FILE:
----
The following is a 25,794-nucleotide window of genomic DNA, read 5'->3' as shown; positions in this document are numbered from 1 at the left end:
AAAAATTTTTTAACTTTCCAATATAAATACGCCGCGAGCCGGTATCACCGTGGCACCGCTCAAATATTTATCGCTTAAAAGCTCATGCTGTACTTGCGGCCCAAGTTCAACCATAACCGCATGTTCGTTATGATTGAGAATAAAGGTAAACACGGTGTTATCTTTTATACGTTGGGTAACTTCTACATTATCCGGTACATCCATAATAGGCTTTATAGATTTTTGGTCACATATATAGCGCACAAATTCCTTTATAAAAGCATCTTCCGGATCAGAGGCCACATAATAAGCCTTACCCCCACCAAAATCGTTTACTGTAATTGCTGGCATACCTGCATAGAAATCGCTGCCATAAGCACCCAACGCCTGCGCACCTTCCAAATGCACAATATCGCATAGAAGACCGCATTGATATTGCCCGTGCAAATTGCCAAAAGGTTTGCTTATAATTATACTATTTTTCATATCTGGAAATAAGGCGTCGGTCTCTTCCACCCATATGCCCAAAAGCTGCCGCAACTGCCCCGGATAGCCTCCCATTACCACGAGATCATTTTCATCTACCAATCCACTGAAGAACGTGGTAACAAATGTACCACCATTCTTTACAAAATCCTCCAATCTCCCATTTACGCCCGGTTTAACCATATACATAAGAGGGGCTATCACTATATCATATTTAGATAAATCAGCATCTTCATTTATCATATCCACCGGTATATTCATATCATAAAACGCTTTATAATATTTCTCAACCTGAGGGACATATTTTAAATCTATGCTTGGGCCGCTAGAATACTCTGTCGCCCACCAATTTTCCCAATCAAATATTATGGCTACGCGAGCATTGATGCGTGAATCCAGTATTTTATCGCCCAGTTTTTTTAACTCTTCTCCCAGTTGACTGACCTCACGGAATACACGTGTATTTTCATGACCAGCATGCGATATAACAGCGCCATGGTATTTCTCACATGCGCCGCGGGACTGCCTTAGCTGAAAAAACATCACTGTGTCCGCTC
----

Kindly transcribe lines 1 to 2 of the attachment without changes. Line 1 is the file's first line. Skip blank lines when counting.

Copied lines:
The following is a 25,794-nucleotide window of genomic DNA, read 5'->3' as shown; positions in this document are numbered from 1 at the left end:
AAAAATTTTTTAACTTTCCAATATAAATACGCCGCGAGCCGGTATCACCGTGGCACCGCTCAAATATTTATCGCTTAAAAGCTCATGCTGTACTTGCGGCCCAAGTTCAACCATAACCGCATGTTCGTTATGATTGAGAATAAAGGTAAACACGGTGTTATCTTTTATACGTTGGGTAACTTCTACATTATCCGGTACATCCATAATAGGCTTTATAGATTTTTGGTCACATATATAGCGCACAAATTCCTTTATAAAAGCATCTTCCGGATCAGAGGCCACATAATAAGCCTTACCCCCACCAAAATCGTTTACTGTAATTGCTGGCATACCTGCATAGAAATCGCTGCCATAAGCACCCAACGCCTGCGCACCTTCCAAATGCACAATATCGCATAGAAGACCGCATTGATATTGCCCGTGCAAATTGCCAAAAGGTTTGCTTATAATTATACTATTTTTCATATCTGGAAATAAGGCGTCGGTCTCTTCCACCCATATGCCCAAAAGCTGCCGCAACTGCCCCGGATAGCCTCCCATTACCACGAGATCATTTTCATCTACCAATCCACTGAAGAACGTGGTAACAAATGTACCACCATTCTTTACAAAATCCTCCAATCTCCCATTTACGCCCGGTTTAACCATATACATAAGAGGGGCTATCACTATATCATATTTAGATAAATCAGCATCTTCATTTATCATATCCACCGGTATATTCATATCATAAAACGCTTTATAATATTTCTCAACCTGAGGGACATATTTTAAATCTATGCTTGGGCCGCTAGAATACTCTGTCGCCCACCAATTTTCCCAATCAAATATTATGGCTACGCGAGCATTGATGCGTGAATCCAGTATTTTATCGCCCAGTTTTTTTAACTCTTCTCCCAGTTGACTGACCTCACGGAATACACGTGTATTTTCATGACCAGCATGCGATATAACAGCGCCATGGTATTTCTCACATGCGCCGCGGGACTGCCTTAGCTGAAAAAACATCACTGTGTCCGCTC